Can Lean Manufacturing Put an End to Sweatshops? | G. Distelhorst | HBR

Can Lean Manufacturing Put an End to Sweatshops? | Greg Distelhorst | Harvard Business Review“Producers in less-developed countries compete by keeping costs low. Conventional wisdom holds that improving working conditions (which typically costs money)  would undermine the competitive advantage these firms enjoy. Our research suggests an alternative to this race to the bottom. It involves replacing traditional mass manufacturing with ‘lean manufacturing’ principles.”

Michel Baudin‘s comments:

In 2014, three academics from Oxford, Stanford and Brown researched the impact of Lean Manufacturing on working conditions in the Nike supply chain. The conclusions in the HBR article are less nuanced than in their original paper in Management Science, which concluded: “Using difference-in-differences estimates from a panel of over three hundred factories, we find that lean adoption was associated with a 15 percentage point reduction in noncompliance with labor standards that primarily reflect factory wage and work hour practices. However, we find a null effect on factory health and safety standards.”

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Comment on Nike: People are people no matter where they work | Bill Waddell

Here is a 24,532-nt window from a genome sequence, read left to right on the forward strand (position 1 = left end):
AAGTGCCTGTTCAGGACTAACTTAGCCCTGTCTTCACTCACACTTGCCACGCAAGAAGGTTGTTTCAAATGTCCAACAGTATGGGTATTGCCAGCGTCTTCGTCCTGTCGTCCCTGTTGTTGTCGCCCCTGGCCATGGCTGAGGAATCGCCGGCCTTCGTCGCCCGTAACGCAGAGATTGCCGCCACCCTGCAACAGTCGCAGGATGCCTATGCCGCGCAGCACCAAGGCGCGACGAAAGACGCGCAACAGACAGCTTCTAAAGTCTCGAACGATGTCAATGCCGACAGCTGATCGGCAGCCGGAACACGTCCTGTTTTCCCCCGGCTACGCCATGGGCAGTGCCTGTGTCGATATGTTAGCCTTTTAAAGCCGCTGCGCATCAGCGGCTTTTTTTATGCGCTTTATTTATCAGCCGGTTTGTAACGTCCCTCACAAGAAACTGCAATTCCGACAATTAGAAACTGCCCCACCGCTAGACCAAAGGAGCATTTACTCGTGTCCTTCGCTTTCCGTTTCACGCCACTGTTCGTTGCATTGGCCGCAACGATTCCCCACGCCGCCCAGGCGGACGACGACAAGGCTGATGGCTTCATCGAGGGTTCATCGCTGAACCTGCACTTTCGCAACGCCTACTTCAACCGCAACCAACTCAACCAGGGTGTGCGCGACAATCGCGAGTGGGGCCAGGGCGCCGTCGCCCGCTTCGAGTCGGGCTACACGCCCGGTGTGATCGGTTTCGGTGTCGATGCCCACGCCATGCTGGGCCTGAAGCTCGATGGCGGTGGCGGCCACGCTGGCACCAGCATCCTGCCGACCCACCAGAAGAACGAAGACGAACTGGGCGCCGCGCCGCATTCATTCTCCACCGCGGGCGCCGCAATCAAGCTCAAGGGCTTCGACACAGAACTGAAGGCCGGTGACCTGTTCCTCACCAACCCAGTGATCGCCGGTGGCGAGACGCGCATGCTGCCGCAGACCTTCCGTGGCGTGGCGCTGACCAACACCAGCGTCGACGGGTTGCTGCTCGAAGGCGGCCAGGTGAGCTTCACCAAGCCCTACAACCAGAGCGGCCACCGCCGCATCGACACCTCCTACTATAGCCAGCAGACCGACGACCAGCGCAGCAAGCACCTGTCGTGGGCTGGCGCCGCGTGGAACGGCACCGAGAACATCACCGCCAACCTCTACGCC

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“How […] can we understand […] Nike’s institutional commitment to systemic exploitation of folks working in factories? […]

The ‘manufacturing’ people at Nike are merely the internal champions of seeking out and making maximum use – abuse – of cheap labor.  If they were actually manufacturing people they would be ashamed of and outraged over factories such as the one they championed in Bangladesh – the one in which they “slogged up a dirty staircase to the top floors of an eight-story building” and had “rolls of fabric were strewn across the production floor and some windows were bolted shut.”

No serious manufacturing person with even the least measure of pride would have urged the company to perform production in such a pig sty of a factory.  Only some sort of mercenary focused solely on grubbing for pennies wants to be associated with such a plant.”

Michel Baudin‘s comments:

Not that long ago, the awful conditions Bill Waddell is describing in Bangladesh factories were common in the US, UK, Germany, France, Japan,… Right or wrong, today’s advanced economies did sacrifice generations of factory workers on the altar of development, including my grandparents, and perhaps Bill’s. It was a decade-long struggle to get past this but, by and large, we have.

What attitude should we have towards countries where workers are treated today the way they were here 100 years ago? Bill is suggesting a boycott, but how would this play out? Specifically:

  • Would the factories be improved?
  • Would the adult workers find other employment under conditions that meet our standards?
  • Would the child workers go back to school?

Unless we are in a position to make these outcomes happen, how sincere is our concern?

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